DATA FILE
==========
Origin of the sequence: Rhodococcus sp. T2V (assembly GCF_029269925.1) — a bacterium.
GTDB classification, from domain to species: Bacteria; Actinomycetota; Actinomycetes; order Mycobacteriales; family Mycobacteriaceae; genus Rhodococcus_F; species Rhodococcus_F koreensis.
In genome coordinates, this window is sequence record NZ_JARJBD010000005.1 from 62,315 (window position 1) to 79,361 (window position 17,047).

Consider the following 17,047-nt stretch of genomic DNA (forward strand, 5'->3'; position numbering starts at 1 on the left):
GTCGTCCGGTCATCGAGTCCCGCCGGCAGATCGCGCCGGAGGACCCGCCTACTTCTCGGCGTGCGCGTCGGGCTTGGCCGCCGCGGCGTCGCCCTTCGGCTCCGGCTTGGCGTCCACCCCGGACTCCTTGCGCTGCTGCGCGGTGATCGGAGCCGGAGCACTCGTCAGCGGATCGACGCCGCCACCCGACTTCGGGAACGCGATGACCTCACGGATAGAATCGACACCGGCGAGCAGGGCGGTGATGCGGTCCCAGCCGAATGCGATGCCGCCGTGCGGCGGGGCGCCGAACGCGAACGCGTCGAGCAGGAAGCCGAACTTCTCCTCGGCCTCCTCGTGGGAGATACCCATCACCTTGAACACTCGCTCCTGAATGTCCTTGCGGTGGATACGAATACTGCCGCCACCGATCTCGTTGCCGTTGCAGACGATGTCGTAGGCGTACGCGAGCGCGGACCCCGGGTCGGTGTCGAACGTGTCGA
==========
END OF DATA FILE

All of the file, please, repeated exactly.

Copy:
Origin of the sequence: Rhodococcus sp. T2V (assembly GCF_029269925.1) — a bacterium.
GTDB classification, from domain to species: Bacteria; Actinomycetota; Actinomycetes; order Mycobacteriales; family Mycobacteriaceae; genus Rhodococcus_F; species Rhodococcus_F koreensis.
In genome coordinates, this window is sequence record NZ_JARJBD010000005.1 from 62,315 (window position 1) to 79,361 (window position 17,047).

Consider the following 17,047-nt stretch of genomic DNA (forward strand, 5'->3'; position numbering starts at 1 on the left):
GTCGTCCGGTCATCGAGTCCCGCCGGCAGATCGCGCCGGAGGACCCGCCTACTTCTCGGCGTGCGCGTCGGGCTTGGCCGCCGCGGCGTCGCCCTTCGGCTCCGGCTTGGCGTCCACCCCGGACTCCTTGCGCTGCTGCGCGGTGATCGGAGCCGGAGCACTCGTCAGCGGATCGACGCCGCCACCCGACTTCGGGAACGCGATGACCTCACGGATAGAATCGACACCGGCGAGCAGGGCGGTGATGCGGTCCCAGCCGAATGCGATGCCGCCGTGCGGCGGGGCGCCGAACGCGAACGCGTCGAGCAGGAAGCCGAACTTCTCCTCGGCCTCCTCGTGGGAGATACCCATCACCTTGAACACTCGCTCCTGAATGTCCTTGCGGTGGATACGAATACTGCCGCCACCGATCTCGTTGCCGTTGCAGACGATGTCGTAGGCGTACGCGAGCGCGGACCCCGGGTCGGTGTCGAACGTGTCGA